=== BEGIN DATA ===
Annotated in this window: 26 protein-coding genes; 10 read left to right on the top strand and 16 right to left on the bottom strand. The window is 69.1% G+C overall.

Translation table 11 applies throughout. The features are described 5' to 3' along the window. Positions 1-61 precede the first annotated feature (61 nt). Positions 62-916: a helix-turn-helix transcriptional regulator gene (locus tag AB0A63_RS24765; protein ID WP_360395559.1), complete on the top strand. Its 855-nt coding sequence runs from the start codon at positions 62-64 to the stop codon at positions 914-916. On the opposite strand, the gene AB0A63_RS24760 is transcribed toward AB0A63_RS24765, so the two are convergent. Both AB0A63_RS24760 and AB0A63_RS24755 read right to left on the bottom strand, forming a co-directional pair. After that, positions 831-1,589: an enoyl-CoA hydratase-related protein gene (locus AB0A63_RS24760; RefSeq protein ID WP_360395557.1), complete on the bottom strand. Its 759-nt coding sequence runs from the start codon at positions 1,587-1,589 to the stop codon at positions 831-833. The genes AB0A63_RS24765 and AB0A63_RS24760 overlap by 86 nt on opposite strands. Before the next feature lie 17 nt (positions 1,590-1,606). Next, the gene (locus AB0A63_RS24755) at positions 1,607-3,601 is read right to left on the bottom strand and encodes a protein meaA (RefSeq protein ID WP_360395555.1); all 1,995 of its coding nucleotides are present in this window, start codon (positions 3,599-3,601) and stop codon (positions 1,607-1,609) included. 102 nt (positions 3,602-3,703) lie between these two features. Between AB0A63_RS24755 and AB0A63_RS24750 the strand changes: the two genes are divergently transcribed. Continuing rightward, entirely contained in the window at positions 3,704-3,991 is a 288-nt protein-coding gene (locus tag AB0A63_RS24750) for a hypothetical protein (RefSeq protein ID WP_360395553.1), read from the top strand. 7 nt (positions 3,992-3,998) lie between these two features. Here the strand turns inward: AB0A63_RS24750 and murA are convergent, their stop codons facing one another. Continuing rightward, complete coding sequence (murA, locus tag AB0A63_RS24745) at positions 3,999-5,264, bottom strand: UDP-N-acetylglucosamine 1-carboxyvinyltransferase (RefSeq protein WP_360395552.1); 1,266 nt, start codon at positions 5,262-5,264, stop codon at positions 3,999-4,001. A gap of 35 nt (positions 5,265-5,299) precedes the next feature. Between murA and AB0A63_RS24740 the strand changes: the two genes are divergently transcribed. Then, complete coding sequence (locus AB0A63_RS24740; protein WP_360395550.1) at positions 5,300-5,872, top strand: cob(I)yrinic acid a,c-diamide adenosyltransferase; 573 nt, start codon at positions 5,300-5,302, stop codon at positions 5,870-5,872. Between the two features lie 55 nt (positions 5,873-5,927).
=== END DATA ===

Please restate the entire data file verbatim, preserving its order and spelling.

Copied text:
Annotated in this window: 26 protein-coding genes; 10 read left to right on the top strand and 16 right to left on the bottom strand. The window is 69.1% G+C overall.

Translation table 11 applies throughout. The features are described 5' to 3' along the window. Positions 1-61 precede the first annotated feature (61 nt). Positions 62-916: a helix-turn-helix transcriptional regulator gene (locus tag AB0A63_RS24765; protein ID WP_360395559.1), complete on the top strand. Its 855-nt coding sequence runs from the start codon at positions 62-64 to the stop codon at positions 914-916. On the opposite strand, the gene AB0A63_RS24760 is transcribed toward AB0A63_RS24765, so the two are convergent. Both AB0A63_RS24760 and AB0A63_RS24755 read right to left on the bottom strand, forming a co-directional pair. After that, positions 831-1,589: an enoyl-CoA hydratase-related protein gene (locus AB0A63_RS24760; RefSeq protein ID WP_360395557.1), complete on the bottom strand. Its 759-nt coding sequence runs from the start codon at positions 1,587-1,589 to the stop codon at positions 831-833. The genes AB0A63_RS24765 and AB0A63_RS24760 overlap by 86 nt on opposite strands. Before the next feature lie 17 nt (positions 1,590-1,606). Next, the gene (locus AB0A63_RS24755) at positions 1,607-3,601 is read right to left on the bottom strand and encodes a protein meaA (RefSeq protein ID WP_360395555.1); all 1,995 of its coding nucleotides are present in this window, start codon (positions 3,599-3,601) and stop codon (positions 1,607-1,609) included. 102 nt (positions 3,602-3,703) lie between these two features. Between AB0A63_RS24755 and AB0A63_RS24750 the strand changes: the two genes are divergently transcribed. Continuing rightward, entirely contained in the window at positions 3,704-3,991 is a 288-nt protein-coding gene (locus tag AB0A63_RS24750) for a hypothetical protein (RefSeq protein ID WP_360395553.1), read from the top strand. 7 nt (positions 3,992-3,998) lie between these two features. Here the strand turns inward: AB0A63_RS24750 and murA are convergent, their stop codons facing one another. Continuing rightward, complete coding sequence (murA, locus tag AB0A63_RS24745) at positions 3,999-5,264, bottom strand: UDP-N-acetylglucosamine 1-carboxyvinyltransferase (RefSeq protein WP_360395552.1); 1,266 nt, start codon at positions 5,262-5,264, stop codon at positions 3,999-4,001. A gap of 35 nt (positions 5,265-5,299) precedes the next feature. Between murA and AB0A63_RS24740 the strand changes: the two genes are divergently transcribed. Then, complete coding sequence (locus AB0A63_RS24740; protein WP_360395550.1) at positions 5,300-5,872, top strand: cob(I)yrinic acid a,c-diamide adenosyltransferase; 573 nt, start codon at positions 5,300-5,302, stop codon at positions 5,870-5,872. Between the two features lie 55 nt (positions 5,873-5,927).